Two of the biggest buzzwords in customer experience are AI and empathy. But are the two concepts mutually exclusive, or can they be used together to create a harmonious customer experience?
Dr. Rob Walker, Vice President Decision Management at Pegasystems, believes customer-facing AI initiatives can be programed to be empathetic. However, empathy is often lacking in customer interactions. It’s difficult for customers to feel empathy from brands when they are being spammed, have to repeat themselves constantly or are forced into irrelevant conversations. The majority of modern customer interactions are driven by AI, and there is a need to add empathy to those conversations.
In order to show empathy in the customer experience, Dr. Walker says brands must make every conversation one-to-one. Many companies fall into the trap of traditional marketing and send the same message to every customer, which often ends up with customers getting multiple messages from different departments of the same company. It’s confusing and overwhelming. A one-to-one conversation focuses on the need of each individual instead of simply blasting them with the same message as everyone else.
Another important principle is to take the customer’s view. Companies need to put themselves in their customers’ shoes and consider if their approach is appropriate or relevant. Just because a company can sell a customer something, should it? Understanding a customer’s circumstance can quickly build and show empathy.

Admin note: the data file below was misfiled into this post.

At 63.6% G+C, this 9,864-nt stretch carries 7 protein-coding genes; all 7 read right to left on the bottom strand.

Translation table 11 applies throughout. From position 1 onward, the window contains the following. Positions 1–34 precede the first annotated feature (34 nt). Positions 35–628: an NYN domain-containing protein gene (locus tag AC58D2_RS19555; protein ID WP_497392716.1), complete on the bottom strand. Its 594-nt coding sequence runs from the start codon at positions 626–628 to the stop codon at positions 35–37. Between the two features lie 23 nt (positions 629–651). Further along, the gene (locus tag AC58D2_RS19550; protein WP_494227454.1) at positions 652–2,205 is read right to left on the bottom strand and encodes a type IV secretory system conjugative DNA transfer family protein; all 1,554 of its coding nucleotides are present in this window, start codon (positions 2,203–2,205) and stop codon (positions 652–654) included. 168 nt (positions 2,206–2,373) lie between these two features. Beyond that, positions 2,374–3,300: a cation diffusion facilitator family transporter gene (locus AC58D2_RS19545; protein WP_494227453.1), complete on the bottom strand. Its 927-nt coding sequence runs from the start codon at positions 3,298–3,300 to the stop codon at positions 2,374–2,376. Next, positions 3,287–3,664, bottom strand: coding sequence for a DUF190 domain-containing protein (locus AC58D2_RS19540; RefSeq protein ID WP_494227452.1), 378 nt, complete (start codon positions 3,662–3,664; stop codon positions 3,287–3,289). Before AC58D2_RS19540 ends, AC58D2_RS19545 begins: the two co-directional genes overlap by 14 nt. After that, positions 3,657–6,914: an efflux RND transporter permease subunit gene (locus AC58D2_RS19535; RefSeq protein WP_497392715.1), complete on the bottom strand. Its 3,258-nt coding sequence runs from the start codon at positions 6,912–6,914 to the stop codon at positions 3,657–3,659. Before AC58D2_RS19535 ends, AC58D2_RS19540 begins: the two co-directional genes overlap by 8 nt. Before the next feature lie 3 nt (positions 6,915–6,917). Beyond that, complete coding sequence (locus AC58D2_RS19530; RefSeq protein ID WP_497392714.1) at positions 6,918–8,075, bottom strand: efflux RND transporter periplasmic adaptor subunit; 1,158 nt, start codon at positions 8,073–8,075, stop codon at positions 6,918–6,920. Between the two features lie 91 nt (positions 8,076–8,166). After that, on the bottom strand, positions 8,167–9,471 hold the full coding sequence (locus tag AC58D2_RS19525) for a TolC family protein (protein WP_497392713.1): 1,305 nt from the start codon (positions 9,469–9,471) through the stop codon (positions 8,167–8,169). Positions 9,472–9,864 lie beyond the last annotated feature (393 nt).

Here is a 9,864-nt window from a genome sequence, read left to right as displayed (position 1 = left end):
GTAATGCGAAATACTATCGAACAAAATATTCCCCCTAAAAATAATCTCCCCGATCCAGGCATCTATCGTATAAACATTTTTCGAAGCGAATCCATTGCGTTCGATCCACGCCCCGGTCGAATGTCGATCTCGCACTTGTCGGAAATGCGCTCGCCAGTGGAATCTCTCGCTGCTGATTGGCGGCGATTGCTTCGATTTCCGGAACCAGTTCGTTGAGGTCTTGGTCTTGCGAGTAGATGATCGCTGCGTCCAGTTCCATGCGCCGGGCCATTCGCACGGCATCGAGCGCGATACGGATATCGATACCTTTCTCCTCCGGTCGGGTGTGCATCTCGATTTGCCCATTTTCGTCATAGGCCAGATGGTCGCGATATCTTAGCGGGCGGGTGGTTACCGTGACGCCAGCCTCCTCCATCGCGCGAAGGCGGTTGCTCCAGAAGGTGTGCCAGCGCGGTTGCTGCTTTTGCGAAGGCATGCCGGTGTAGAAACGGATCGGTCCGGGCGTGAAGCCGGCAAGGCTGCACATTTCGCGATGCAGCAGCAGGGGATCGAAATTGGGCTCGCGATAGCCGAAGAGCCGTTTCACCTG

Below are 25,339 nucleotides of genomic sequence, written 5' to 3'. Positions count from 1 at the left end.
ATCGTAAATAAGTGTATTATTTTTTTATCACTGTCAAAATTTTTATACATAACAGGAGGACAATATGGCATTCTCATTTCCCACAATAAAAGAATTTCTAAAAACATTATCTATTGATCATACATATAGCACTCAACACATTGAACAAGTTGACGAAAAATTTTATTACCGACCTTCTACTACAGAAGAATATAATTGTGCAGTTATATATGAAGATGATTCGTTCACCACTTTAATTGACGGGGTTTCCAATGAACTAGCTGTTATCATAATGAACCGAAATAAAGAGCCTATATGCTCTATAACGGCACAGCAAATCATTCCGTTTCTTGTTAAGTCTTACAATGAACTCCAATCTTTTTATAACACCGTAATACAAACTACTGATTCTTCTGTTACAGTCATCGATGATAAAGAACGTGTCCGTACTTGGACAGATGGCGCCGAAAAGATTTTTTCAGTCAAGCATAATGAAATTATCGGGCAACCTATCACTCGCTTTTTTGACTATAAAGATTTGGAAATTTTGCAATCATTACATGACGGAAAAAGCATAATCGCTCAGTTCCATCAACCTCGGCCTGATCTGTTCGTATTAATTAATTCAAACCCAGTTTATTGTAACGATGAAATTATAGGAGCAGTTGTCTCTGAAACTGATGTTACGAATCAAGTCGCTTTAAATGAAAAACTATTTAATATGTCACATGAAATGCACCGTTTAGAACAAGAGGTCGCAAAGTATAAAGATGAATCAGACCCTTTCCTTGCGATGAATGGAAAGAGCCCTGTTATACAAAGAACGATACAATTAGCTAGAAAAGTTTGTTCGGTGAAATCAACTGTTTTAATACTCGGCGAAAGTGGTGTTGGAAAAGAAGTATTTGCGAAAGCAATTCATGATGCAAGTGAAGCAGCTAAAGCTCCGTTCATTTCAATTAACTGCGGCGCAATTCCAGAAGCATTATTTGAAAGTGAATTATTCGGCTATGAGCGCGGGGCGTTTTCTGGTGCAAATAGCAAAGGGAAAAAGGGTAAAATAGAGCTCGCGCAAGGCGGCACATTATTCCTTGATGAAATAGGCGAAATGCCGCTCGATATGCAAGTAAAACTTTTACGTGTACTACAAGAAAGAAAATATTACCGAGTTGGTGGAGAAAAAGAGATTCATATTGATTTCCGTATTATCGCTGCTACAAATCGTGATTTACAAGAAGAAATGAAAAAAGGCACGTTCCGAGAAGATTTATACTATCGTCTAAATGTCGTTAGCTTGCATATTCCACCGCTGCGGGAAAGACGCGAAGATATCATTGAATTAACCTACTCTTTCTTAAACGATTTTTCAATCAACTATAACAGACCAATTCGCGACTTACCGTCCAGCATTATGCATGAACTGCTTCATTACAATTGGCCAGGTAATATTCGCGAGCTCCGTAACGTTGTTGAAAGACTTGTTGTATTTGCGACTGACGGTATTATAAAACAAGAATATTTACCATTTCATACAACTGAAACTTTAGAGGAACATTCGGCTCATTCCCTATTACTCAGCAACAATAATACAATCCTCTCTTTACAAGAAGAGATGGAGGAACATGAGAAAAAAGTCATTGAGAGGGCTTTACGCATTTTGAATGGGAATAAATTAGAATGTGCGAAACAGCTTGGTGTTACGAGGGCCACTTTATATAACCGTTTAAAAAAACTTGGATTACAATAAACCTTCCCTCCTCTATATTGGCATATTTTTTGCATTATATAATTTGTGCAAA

Personal experiences naturally build more empathy. It’s easier for customers to see empathy from a company when they interact with the brand one on one instead of just being part of the masses. AI plays a crucial role in identifying opportunities for a personalized approach. AI allows companies to target specific customers. It can decide the most relevant approach in real time that creates the most mutual value for customers. Instead of human employees having to guess their way through a conversation, AI makes it possible for companies to be more exact in their approach.
Combining AI and empathy to best connect with customers can require a culture shift in many companies. In a truly customer-centric organization, different departments won’t compete with each other because they want to do what is best for the customer.
Dr. Walker recommends operationalizing AI and empathy, but says that brands shouldn’t look too far out because technology and ideas are moving quickly. AI is constantly changing and could soon infer empathy. For now, it is a powerful tool in creating personalized experiences that allow for more connection between customers and brands, which naturally builds more empathy.